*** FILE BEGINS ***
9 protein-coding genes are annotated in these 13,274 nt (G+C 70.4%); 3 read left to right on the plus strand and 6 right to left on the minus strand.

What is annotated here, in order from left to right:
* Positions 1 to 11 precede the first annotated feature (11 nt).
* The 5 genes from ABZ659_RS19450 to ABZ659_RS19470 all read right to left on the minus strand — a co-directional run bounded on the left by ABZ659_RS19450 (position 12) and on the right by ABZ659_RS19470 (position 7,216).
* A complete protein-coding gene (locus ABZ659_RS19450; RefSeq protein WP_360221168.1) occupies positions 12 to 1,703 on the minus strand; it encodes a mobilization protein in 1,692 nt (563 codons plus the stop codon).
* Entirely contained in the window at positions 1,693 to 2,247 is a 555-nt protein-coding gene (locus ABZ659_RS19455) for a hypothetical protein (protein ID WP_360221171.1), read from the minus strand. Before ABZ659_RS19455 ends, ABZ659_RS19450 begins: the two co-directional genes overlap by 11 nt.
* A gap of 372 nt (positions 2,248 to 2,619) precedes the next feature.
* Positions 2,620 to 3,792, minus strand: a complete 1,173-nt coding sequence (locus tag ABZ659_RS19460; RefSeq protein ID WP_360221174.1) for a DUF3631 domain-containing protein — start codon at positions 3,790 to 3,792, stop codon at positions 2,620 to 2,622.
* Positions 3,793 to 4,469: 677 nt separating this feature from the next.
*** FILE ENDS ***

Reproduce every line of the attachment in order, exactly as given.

9 protein-coding genes are annotated in these 13,274 nt (G+C 70.4%); 3 read left to right on the plus strand and 6 right to left on the minus strand.

What is annotated here, in order from left to right:
* Positions 1 to 11 precede the first annotated feature (11 nt).
* The 5 genes from ABZ659_RS19450 to ABZ659_RS19470 all read right to left on the minus strand — a co-directional run bounded on the left by ABZ659_RS19450 (position 12) and on the right by ABZ659_RS19470 (position 7,216).
* A complete protein-coding gene (locus ABZ659_RS19450; RefSeq protein WP_360221168.1) occupies positions 12 to 1,703 on the minus strand; it encodes a mobilization protein in 1,692 nt (563 codons plus the stop codon).
* Entirely contained in the window at positions 1,693 to 2,247 is a 555-nt protein-coding gene (locus ABZ659_RS19455) for a hypothetical protein (protein ID WP_360221171.1), read from the minus strand. Before ABZ659_RS19455 ends, ABZ659_RS19450 begins: the two co-directional genes overlap by 11 nt.
* A gap of 372 nt (positions 2,248 to 2,619) precedes the next feature.
* Positions 2,620 to 3,792, minus strand: a complete 1,173-nt coding sequence (locus tag ABZ659_RS19460; RefSeq protein ID WP_360221174.1) for a DUF3631 domain-containing protein — start codon at positions 3,790 to 3,792, stop codon at positions 2,620 to 2,622.
* Positions 3,793 to 4,469: 677 nt separating this feature from the next.